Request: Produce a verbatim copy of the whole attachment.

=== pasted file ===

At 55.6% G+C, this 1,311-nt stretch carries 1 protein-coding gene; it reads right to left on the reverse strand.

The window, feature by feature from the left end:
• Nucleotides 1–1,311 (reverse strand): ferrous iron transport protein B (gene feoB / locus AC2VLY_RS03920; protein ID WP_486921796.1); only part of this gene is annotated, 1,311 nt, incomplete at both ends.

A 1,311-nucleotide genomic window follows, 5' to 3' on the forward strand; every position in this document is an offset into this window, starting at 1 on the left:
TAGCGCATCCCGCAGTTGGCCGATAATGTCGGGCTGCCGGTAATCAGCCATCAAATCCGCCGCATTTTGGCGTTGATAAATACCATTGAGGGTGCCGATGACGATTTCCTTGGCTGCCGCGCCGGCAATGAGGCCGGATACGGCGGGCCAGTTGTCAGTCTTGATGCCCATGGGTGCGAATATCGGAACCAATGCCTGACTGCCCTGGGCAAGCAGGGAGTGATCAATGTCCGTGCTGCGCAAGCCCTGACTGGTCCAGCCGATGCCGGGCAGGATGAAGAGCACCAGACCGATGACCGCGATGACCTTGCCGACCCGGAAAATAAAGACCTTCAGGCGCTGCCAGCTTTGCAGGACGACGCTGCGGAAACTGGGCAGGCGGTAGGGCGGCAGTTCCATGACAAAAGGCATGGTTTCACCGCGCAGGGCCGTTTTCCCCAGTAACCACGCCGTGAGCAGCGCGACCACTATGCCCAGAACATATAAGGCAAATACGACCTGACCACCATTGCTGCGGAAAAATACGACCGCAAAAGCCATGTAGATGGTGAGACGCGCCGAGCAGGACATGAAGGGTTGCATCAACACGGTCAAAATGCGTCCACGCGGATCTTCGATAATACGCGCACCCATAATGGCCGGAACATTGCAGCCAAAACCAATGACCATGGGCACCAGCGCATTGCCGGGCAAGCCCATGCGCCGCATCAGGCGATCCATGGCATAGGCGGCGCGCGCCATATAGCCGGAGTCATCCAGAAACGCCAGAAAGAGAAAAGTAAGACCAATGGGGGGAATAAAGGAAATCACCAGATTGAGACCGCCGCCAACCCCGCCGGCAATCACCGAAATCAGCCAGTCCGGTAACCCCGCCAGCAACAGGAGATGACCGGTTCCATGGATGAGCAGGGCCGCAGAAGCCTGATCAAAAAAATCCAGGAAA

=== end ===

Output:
At 55.6% G+C, this 1,311-nt stretch carries 1 protein-coding gene; it reads right to left on the reverse strand.

The window, feature by feature from the left end:
• Nucleotides 1–1,311 (reverse strand): ferrous iron transport protein B (gene feoB / locus AC2VLY_RS03920; protein ID WP_486921796.1); only part of this gene is annotated, 1,311 nt, incomplete at both ends.

A 1,311-nucleotide genomic window follows, 5' to 3' on the forward strand; every position in this document is an offset into this window, starting at 1 on the left:
TAGCGCATCCCGCAGTTGGCCGATAATGTCGGGCTGCCGGTAATCAGCCATCAAATCCGCCGCATTTTGGCGTTGATAAATACCATTGAGGGTGCCGATGACGATTTCCTTGGCTGCCGCGCCGGCAATGAGGCCGGATACGGCGGGCCAGTTGTCAGTCTTGATGCCCATGGGTGCGAATATCGGAACCAATGCCTGACTGCCCTGGGCAAGCAGGGAGTGATCAATGTCCGTGCTGCGCAAGCCCTGACTGGTCCAGCCGATGCCGGGCAGGATGAAGAGCACCAGACCGATGACCGCGATGACCTTGCCGACCCGGAAAATAAAGACCTTCAGGCGCTGCCAGCTTTGCAGGACGACGCTGCGGAAACTGGGCAGGCGGTAGGGCGGCAGTTCCATGACAAAAGGCATGGTTTCACCGCGCAGGGCCGTTTTCCCCAGTAACCACGCCGTGAGCAGCGCGACCACTATGCCCAGAACATATAAGGCAAATACGACCTGACCACCATTGCTGCGGAAAAATACGACCGCAAAAGCCATGTAGATGGTGAGACGCGCCGAGCAGGACATGAAGGGTTGCATCAACACGGTCAAAATGCGTCCACGCGGATCTTCGATAATACGCGCACCCATAATGGCCGGAACATTGCAGCCAAAACCAATGACCATGGGCACCAGCGCATTGCCGGGCAAGCCCATGCGCCGCATCAGGCGATCCATGGCATAGGCGGCGCGCGCCATATAGCCGGAGTCATCCAGAAACGCCAGAAAGAGAAAAGTAAGACCAATGGGGGGAATAAAGGAAATCACCAGATTGAGACCGCCGCCAACCCCGCCGGCAATCACCGAAATCAGCCAGTCCGGTAACCCCGCCAGCAACAGGAGATGACCGGTTCCATGGATGAGCAGGGCCGCAGAAGCCTGATCAAAAAAATCCAGGAAA